He held his breath and fought the pulsing in his temples as the climb
became something external to him, a thing imagined in the pitch and his faraway
palms, his faraway feet and the melting of his flesh
in the belching, stagnant atmosphere.
Alberto and Paolo’s father was a man I instantly disliked. Within the first few pages, I felt the hair the back of my neck prickle every time he was mentioned. Each character plays an integral part in the plot of this thriller and each was depicted expertly by Trant.
Risen is a quick read and is well-paced. I was drawn in from cover to cover and couldn’t wait to turn each page to find out what would happen next. Definitely a book I would recommend (whether the reader is generally drawn to historical supernatural fiction or not). I have read previous works by this author and this book did not disappoint. I look forward to future books by this author.
-ABOUT CRYSTAL OTTO-
-FOLLOW THE REST OF THE BOOK TOUR-
I feel that death has become a taboo topic in the U.S and we tend to not talk about it enough nowadays. We need more books like this one. She is definitely a role model of strength and courage and I hope I can be just as strong when faced with these situations in life.
ABOUT SHIRLEY MELIS
Shirley Melis is a longtime business writer, travel writer, and newspaper columnist who traveled the world interviewing everyone from busboys to heads of international organizations before launching a career in public relations in Washington, D.C. With Banged-Up Heart, she now takes her writing in a new direction, delving deeply into her own personal story of finding love late, losing it early, and discovering the strength to choose to love again. It is a fascinating odyssey, a journey both creative and erotic as Shirley and John work lovingly together to blend their dreams—until a mysterious bump on his forehead starts them on a tragic struggle against the dark hand of fate.
A graduate of Vassar, Shirley Melis has created an intimate memoir bearing eloquent witness to the kind of wild trust that can grow in the heart of an ordinary woman thrust into circumstances that few others must face. Now retired, she lives in Galisteo, New Mexico.
by Tange Dudt
My Name Is Wonder Synopsis
My Name is Wonder is a tale of adventure that will have you thinking from the first page until well after you’ve closed the book. This beautifully written novel chronicles the transcendent adventures of a little goat with big dreams. Join Wonder and his wisecracking guide, the mysterious crow Mac Craack, on a journey through the scenic landscapes of the American Southwest and into the heart of a mindful presence. Along the way, you’ll meet an unforgettable cast of creatures, each with an important lesson to teach.
About The Author
Ronald Chapman is owner of an international speaking and consulting company, Magnetic North LLC. In addition to international accreditation as a speaker and national awards for radio commentary, he is the author of two novels, My Name is Wonder (Terra Nova Publishing, 2016) and A Killer's Grace (Terra Nova Publishing, 2016 and 2012), two works of non-fiction, Seeing True: Ninety Contemplations in Ninety Days (Ozark Mountain Publishing, 2008) and What a Wonderful World: Seeing Through New Eyes (Page Free Publishing, 2004) and the producer of three audio sets, Seeing True: The Way of Spirit (Ozark Mountain Publishing, 2016, 2005), Breathing, Releasing and Breaking Through: Practices for Seeing True (Ozark Mountain Publishing, 2015), and Seeing True – The Way of Success in Leadership (Magnetic North Audio, 2005). Ron provides a wide array of social media content at www.SeeingTrue.com, content for people in substance abuse recovery at www.ProgressiveRecovery.org, and other content from his master site, www.RonaldChapman.com. He holds a Masters in Social Welfare from The University at Albany (New York.) Prior to his relocation to Atlanta, Georgia in 2008, he was a long-time resident of Albuquerque, New Mexico.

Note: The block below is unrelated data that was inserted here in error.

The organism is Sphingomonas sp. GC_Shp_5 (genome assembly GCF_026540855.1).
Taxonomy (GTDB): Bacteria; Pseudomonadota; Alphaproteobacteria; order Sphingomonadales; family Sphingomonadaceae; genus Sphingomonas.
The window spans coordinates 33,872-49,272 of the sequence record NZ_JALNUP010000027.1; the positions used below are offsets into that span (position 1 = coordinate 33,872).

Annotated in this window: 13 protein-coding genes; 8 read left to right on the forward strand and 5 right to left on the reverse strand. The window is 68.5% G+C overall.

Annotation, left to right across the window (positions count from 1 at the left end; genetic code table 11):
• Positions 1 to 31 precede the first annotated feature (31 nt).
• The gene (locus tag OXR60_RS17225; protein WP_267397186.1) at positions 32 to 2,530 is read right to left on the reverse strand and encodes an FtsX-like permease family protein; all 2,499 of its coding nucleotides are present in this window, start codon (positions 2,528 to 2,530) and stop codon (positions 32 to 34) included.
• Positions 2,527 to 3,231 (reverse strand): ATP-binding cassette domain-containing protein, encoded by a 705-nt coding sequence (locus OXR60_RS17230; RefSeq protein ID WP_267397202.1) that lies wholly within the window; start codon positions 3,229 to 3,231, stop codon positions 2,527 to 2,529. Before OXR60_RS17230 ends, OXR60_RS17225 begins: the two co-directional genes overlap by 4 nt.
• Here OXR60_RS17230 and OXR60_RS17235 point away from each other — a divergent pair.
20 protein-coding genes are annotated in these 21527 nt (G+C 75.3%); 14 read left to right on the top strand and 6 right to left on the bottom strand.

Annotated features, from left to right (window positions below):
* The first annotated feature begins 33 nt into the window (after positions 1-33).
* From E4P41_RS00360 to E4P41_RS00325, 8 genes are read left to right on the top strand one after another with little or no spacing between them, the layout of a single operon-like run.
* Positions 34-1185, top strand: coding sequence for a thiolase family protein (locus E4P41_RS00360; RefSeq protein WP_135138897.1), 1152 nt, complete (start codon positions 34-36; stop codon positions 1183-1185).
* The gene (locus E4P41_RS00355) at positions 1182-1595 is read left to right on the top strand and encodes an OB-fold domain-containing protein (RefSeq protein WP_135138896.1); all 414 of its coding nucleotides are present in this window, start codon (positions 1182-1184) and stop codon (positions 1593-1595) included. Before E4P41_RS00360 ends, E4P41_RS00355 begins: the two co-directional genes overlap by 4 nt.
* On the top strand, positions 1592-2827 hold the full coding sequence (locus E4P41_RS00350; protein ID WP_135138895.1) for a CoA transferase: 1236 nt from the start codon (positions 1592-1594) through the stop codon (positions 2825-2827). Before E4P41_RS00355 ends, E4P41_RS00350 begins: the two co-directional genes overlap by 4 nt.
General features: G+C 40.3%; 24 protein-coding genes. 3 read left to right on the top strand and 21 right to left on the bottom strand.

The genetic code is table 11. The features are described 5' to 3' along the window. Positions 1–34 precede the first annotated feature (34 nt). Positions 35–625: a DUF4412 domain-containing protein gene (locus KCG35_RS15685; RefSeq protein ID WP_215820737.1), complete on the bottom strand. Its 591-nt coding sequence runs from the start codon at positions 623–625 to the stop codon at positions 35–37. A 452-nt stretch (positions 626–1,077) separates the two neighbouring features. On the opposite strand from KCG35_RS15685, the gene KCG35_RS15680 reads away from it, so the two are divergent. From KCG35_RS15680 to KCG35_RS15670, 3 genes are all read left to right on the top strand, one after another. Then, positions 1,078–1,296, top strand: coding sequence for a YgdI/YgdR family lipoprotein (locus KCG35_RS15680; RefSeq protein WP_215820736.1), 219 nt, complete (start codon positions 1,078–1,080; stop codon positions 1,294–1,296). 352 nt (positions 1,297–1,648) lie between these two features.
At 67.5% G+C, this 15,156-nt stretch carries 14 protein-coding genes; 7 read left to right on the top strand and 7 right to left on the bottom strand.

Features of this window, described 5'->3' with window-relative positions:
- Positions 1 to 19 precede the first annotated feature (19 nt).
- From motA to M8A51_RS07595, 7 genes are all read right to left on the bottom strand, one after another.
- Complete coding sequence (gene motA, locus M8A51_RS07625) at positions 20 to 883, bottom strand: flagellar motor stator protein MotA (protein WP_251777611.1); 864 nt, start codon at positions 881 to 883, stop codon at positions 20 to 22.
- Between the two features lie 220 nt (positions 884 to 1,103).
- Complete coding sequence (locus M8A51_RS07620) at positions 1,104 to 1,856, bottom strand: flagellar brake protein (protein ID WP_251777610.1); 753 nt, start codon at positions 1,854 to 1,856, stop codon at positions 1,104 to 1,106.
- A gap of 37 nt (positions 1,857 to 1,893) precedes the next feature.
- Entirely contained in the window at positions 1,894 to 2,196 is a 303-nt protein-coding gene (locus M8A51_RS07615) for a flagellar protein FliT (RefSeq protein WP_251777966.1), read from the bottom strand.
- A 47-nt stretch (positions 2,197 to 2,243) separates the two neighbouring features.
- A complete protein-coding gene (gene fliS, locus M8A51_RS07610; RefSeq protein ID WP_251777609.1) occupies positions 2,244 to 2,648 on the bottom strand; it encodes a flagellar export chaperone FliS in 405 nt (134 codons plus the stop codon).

Ronald can also be found online at:
Facebook Page: https://www.facebook.com/seeingtrue/
My Name is Wonder Review
I thoroughly enjoyed this book! It is an anthropomorphic book which follows a goat named Wonder as he travels through life trying to figure out where his place is in the world. As a young goat, Wonder knew he never truly belonged at the farm and was different from the other animals. He wanted to explore and know more of what the world has to offer. His father finds him a teacher, Oren, to make him strong spiritually to help prepare him for his upcoming adventures. When Wonder finally leaves the farm, a trusty side-kick, a crow named M.C., acts as a guide in order to help him along this journey. All along the way, Wonder meets interesting characters and faces new challenges.